“We started to joke that we could tell the AdWords people, ‘We want to kill baby seals,’ and they’d tell us how to do it”
At one point during a meeting with Whitaker and his lawyer, the Feds asked him how he had grown his online enterprise. Whitaker’s answer was immediate: He had used Google AdWords. In fact, he claimed, Google employees had actively helped him advertise his business, even though he had made no attempt to hide its illegal nature. It was reasonable to assume, Whitaker said, that Google was helping other rogue Internet pharmacies too.
If true, this would be a bombshell. This was Google, after all. Since its founding, the search giant had prided itself on being a different kind of corporation, the “don’t be evil” company. And for almost as long, its open-to-all-comers ad policy had come under scrutiny.
Online pharmacies were a particular sticking point; in 2003, three separate congressional committees initiated inquiries into the matter. On July 22, 2004, a month before Google went public, Sheryl Sandberg—at the time Google vice president of global online sales and operations—testified before the Senate Permanent Subcommittee on Investigations. Legislators had proposed two bills that would regulate online pharmaceutical sales, but Sandberg argued that the measures would be unduly burdensome. She said that Google employed a third-party verification service to vet online pharmacies. She also described Google’s own automated monitoring system and the creation of a team of Google employees dedicated to enforcing all of the company’s pharmaceutical ad policies.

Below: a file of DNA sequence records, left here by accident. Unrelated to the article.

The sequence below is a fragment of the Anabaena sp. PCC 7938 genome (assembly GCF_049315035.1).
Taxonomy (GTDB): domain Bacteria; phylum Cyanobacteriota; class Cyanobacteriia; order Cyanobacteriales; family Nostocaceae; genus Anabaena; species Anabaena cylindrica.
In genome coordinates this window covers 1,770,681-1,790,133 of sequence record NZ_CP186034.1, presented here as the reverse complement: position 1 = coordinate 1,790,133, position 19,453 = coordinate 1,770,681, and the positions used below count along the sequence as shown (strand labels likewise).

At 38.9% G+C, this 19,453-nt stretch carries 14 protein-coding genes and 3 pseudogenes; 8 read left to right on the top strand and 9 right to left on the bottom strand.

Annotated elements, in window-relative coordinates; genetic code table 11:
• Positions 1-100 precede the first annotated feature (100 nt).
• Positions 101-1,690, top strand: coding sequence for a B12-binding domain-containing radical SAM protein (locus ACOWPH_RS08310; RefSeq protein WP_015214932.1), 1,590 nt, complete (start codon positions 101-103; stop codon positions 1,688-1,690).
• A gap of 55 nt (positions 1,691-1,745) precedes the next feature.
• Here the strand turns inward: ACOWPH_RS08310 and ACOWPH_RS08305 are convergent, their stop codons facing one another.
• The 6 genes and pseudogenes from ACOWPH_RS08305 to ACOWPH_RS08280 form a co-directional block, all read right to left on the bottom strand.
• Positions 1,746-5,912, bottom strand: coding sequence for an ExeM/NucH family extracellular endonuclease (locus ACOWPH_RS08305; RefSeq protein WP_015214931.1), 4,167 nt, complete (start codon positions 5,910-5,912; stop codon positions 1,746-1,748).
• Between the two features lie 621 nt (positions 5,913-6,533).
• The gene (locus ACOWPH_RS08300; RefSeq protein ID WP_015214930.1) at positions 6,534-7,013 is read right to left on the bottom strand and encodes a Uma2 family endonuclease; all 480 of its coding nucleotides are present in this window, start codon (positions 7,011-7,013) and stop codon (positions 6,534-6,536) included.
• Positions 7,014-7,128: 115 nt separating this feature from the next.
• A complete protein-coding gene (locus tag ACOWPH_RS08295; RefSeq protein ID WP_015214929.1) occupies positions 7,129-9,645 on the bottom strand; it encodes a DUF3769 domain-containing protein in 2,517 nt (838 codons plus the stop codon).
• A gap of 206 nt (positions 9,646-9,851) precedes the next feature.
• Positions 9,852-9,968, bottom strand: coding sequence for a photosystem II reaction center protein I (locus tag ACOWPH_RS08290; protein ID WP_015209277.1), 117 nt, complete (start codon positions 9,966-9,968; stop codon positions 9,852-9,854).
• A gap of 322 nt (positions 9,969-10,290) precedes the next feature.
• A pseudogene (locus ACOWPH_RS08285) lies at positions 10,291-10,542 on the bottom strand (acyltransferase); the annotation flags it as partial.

“Google has taken strong voluntarily [sic] measures—going beyond existing legal requirements—to ensure that our advertising services protect our users by providing access to safe and reliable information,” she testified. Neither bill made it out of committee. (Sandberg, now Facebook’s chief operating officer, declined to comment or be interviewed for this story.)
The agents seemed skeptical of Whitaker’s claims and spent the next 10 months following up on them. But they apparently found the story plausible, because now Whitaker was being driven to a Providence, Rhode Island, postal inspector’s office to launch the US government’s undercover investigation into one of the world’s most admired, profitable, and powerful companies.
“The culpability went far higher than the sales reps (…) We simply know from the documents we reviewed and witnesses we interviewed that Larry Page knew what was going on”